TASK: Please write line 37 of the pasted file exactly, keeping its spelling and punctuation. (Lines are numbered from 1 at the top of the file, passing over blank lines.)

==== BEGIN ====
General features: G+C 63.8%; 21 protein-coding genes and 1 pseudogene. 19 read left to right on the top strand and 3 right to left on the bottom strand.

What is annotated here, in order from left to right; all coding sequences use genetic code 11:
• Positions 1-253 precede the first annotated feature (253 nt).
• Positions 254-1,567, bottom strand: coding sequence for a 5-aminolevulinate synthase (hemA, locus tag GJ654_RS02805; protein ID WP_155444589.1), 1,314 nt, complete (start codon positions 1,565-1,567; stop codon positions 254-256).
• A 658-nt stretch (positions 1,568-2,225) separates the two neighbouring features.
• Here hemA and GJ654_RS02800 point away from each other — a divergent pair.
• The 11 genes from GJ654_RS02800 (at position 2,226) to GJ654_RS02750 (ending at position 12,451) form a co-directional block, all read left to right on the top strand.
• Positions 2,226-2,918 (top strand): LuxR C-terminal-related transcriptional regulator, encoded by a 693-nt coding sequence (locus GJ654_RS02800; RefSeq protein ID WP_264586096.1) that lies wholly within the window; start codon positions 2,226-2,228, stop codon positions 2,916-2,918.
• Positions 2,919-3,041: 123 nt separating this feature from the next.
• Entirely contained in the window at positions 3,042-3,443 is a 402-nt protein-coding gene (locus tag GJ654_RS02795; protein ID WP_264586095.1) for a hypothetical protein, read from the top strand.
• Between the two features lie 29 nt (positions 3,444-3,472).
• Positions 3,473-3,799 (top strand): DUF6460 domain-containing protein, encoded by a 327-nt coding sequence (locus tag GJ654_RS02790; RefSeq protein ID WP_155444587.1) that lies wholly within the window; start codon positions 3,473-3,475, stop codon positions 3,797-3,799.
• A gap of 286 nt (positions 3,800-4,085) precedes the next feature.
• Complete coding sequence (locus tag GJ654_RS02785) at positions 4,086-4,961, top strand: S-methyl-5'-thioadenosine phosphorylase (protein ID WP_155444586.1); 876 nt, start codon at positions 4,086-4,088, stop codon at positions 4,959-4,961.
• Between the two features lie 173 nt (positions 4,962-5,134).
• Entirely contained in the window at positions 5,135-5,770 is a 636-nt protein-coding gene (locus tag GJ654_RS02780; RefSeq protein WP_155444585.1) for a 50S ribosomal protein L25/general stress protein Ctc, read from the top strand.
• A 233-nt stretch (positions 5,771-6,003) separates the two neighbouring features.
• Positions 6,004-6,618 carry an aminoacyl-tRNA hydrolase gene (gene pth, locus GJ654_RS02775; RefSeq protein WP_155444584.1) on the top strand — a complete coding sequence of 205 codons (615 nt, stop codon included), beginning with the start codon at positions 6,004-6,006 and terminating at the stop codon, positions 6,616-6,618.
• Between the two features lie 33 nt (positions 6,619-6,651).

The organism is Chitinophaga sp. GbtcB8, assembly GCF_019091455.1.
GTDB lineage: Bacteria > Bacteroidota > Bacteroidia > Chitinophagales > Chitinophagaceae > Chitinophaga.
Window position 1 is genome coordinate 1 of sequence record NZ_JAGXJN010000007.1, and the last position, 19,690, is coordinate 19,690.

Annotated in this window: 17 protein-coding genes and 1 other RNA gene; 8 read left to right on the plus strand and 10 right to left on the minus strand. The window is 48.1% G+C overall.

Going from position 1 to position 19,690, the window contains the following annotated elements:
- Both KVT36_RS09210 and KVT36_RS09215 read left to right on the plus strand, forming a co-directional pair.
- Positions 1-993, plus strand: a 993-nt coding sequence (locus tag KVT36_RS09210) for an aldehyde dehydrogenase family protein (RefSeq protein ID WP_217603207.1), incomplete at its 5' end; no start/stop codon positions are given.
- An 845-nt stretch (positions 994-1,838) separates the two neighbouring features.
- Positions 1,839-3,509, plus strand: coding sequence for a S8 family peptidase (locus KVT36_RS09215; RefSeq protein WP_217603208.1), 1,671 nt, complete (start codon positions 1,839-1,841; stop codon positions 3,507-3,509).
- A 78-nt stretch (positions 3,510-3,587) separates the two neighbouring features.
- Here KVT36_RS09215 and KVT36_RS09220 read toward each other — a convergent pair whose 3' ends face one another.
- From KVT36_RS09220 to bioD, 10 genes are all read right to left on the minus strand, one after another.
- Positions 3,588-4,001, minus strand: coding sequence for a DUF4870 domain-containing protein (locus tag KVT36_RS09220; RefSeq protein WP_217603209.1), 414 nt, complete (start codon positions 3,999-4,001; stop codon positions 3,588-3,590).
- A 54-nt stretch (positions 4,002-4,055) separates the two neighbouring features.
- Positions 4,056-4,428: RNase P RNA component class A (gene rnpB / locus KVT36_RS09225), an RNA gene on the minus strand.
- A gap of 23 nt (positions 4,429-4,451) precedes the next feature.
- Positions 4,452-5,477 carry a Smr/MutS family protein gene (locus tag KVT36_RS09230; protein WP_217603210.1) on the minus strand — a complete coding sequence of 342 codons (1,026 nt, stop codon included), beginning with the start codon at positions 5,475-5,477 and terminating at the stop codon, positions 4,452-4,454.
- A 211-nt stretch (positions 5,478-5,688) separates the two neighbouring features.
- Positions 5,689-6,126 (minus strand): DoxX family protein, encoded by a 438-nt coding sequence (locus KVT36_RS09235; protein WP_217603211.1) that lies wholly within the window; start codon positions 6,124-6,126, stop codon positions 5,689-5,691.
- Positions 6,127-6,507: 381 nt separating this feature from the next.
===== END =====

- A 211-nt stretch (positions 5,478-5,688) separates the two neighbouring features.